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W.C. Handy


William Christopher Handy, known as “the father of the blues,” was the first person to notate and publish blues songs, and is recognized for integrating blues elements into ragtime, which was a seminal form of jazz, changing the course of popular music. He wrote over 60 blues, spirituals, and popular tunes, including the perennial blues standard St. Louis Blues. W.C. Handy was born in Florence, Alabama, November 16, 1873, the son of former slaves. His first instrument was the coronet, and he advanced from lessons in a barbershop to studying classical music. While still a teenager Handy began teaching school but left for better paying work in a factory


Article: Book Review

Queer Blues: The Hidden Figures Of Early Blues Music

Read "Queer Blues: The Hidden Figures Of Early Blues Music" reviewed by Ian Patterson

Queer Blues: The Hidden Figures Of Early Blues Music Darryl W. Bullock 352 Pages ISBN: 978-1-9131-7252-7 Omnibus Press 2023 The blues is ripe with legends and myths, not least the oft-touted claim that W.C. Handy was the father of the blues. But as Darryl. W. Bullock tells it, there ...


Article: Album Review

Owen Broder: Hodges: Front and Center: Vol. Two

Read "Hodges: Front and Center: Vol. Two" reviewed by Pierre Giroux

Owen Broder's Hodges : Front and Center Vol.Two is a respectful yet refreshing tribute to Johnny Hodges, a saxophonist with an iconic sound while injecting a contemporary vitality into the mix. Hodges' influence looms large throughout the album, guiding Broder's approach to the music. In this quintet's musical journey, Broder, on both alto and baritone saxophone, ...

Article: Album Review

Jason Moran: From the Dancehall to the Battlefield

Read "From the Dancehall to the Battlefield" reviewed by Neri Pollastri

Uscito il primo gennaio 2023 su Bandcamp, questo album di Jason Moran, per il suo concept, per la varietà e la ricchezza, per il modo in cui fonde radici storiche e modernità è probabilmente da considerare il disco dell'anno. Il suggestivo titolo From the Dancehall to the Battlefield sintetizza la storia del mitico musicista ...


Article: Radio & Podcasts

Interviews with Daniel Steigleder, Wellington Bullings, and Otis Taylor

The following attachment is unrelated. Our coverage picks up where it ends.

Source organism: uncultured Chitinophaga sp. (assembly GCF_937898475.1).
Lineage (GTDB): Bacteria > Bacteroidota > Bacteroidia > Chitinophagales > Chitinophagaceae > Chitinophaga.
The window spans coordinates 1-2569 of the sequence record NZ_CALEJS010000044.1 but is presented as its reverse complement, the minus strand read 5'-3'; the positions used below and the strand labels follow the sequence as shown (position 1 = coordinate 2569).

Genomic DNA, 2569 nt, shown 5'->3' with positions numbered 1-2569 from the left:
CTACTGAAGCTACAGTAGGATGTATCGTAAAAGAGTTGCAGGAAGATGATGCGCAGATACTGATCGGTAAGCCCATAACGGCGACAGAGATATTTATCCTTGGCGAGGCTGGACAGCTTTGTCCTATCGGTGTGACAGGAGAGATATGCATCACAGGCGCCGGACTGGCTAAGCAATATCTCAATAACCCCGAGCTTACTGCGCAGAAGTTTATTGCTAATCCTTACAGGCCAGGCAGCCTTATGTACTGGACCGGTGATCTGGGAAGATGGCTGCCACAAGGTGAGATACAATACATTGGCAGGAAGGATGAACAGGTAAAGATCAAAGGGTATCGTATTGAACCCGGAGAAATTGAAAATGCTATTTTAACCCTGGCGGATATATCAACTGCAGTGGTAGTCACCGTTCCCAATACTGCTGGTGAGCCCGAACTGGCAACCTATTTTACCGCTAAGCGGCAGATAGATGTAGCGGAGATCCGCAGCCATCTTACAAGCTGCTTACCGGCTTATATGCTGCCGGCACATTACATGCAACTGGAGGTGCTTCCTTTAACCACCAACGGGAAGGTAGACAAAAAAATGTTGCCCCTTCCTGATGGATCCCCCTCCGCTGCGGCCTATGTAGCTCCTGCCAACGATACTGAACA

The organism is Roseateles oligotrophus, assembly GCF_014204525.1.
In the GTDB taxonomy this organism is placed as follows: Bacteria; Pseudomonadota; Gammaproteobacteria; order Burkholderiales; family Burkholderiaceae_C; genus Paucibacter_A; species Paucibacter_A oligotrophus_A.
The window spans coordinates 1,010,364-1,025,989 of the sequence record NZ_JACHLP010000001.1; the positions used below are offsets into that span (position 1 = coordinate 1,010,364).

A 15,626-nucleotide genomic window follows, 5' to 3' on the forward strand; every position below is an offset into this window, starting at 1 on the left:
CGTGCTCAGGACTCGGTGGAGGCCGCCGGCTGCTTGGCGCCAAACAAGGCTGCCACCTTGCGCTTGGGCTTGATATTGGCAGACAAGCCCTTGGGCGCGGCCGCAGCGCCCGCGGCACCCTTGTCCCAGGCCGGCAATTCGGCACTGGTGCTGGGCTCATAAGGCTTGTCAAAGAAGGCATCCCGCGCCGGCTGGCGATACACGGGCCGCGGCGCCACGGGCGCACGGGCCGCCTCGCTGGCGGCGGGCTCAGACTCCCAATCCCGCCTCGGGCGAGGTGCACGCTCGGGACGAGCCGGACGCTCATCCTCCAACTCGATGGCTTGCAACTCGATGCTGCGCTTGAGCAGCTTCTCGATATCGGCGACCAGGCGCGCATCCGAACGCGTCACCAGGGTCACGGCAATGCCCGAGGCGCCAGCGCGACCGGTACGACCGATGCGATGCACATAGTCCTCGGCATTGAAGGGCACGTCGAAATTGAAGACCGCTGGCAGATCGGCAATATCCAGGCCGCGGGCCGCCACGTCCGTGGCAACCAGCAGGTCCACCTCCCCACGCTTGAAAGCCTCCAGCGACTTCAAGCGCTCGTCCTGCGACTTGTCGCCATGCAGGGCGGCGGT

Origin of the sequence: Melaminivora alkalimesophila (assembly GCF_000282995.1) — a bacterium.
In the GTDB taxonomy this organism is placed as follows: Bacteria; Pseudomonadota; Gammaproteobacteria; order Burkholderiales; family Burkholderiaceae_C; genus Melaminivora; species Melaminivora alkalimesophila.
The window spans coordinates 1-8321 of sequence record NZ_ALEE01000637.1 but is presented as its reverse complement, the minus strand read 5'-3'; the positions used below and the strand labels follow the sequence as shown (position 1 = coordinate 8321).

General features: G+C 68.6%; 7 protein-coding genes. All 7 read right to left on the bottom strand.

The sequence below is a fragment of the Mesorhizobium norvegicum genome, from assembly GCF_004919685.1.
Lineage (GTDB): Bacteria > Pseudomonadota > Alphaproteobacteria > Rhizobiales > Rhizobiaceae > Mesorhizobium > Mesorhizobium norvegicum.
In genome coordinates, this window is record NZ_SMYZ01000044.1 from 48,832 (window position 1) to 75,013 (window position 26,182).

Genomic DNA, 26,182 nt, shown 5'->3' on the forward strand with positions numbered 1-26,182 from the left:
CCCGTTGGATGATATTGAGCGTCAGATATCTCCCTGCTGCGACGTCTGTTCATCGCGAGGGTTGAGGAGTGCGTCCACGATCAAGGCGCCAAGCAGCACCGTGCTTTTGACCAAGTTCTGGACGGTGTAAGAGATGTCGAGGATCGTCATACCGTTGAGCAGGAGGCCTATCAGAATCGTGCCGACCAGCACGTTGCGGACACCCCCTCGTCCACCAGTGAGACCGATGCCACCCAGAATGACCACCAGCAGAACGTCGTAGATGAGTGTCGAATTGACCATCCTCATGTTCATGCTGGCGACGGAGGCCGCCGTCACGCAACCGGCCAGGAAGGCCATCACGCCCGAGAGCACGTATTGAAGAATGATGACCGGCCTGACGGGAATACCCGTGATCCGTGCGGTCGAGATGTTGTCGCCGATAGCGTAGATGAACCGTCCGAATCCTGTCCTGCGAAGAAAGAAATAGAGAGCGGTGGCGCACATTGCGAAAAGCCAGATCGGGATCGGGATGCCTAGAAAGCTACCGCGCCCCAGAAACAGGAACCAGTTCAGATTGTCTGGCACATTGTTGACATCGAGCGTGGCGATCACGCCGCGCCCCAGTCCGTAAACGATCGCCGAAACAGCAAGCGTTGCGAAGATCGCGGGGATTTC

Read "Interviews with Daniel Steigleder, Wellington Bullings, and Otis Taylor" reviewed by Steven Roby

This episode of Backstage Jazz features interviews with German saxophonist Daniel Steigleder, neo-soul singer Wellington Bullings, and international blues artist Otis Taylor.Born in Southern Germany, saxophonist Daniel Steigleder has already left his mark on the German music scene and has quickly become one of the most in-demand live and session musicians of his generation. ...


Article: Interview

Jean-Luc Ponty: Imaginary Voyages, Part 1

Read "Jean-Luc Ponty: Imaginary Voyages, Part 1" reviewed by Peter Rubie

Part 1 | Part 2 Jazz is an art form that has been a singular hothouse of musical talent over the decades. There are, and have been, lots of not just great but brilliant players. But perhaps not unsurprisingly, there have been far fewer jazz originals. I mean by that, musicians whose playing has ...


Article: Year in Review

Karl Ackermann's Best Creative Music of 2021

Read "Karl Ackermann's Best Creative Music of 2021" reviewed by Karl Ackermann

2020 was a disaster and 2021 was less than a beacon of hope. COVID-19 is in the rear-view mirror but closer than it appears. The political clown cars are over capacity, still running on fossil fuel and spilling occupants into the drinking water. That said, jazz and creative music flourished in ways that could make us ...


Article: Extended Analysis

The Complete Louis Armstrong Columbia & RCA Victor Studio Sessions 1946-66

Read "The Complete Louis Armstrong Columbia & RCA Victor Studio Sessions 1946-66" reviewed by Skip Heller

Louis Armstrong officially returned to small band leadership May 17, 1947 via a triumphant concert at Town Hall that was less comeback than reaffirmation. It was even the dawn of his second great period, full of recordings that stood tall with his epochal 1920's output, and the subsequently-assembled Louis Armstrong and his All Stars would immediately ...


Article: History of Jazz

That Slow Boat to China: How American Jazz Steamed Into Asia

Read "That Slow Boat to China: How American Jazz Steamed Into Asia" reviewed by Arthur R George

A kind of jazz was already waiting in Asia when American players arrived in the 1920s, close to a hundred years ago. However, it was imitative and incomplete, lacked authenticity and live performers from the U.S. Those ingredients became imported by musicians who had played with the likes of Joseph “King" Oliver, Louis Armstrong, Earl Hines, ...


Article: Album Review

Afro Blue: We Shall Overcome

Read "We Shall Overcome" reviewed by Jack Bowers

The vocal group Afro Blue was founded (in 2002) by its director, Connaitre Miller, Jazz Voice Coordinator at Howard University in Washington, DC. Miller's approach to vocal jazz is patterned after that of such celebrated groups as Lambert, Hendricks and Ross, the Manhattan Transfer and Take 6, a blueprint that has served Afro Blue well and ...


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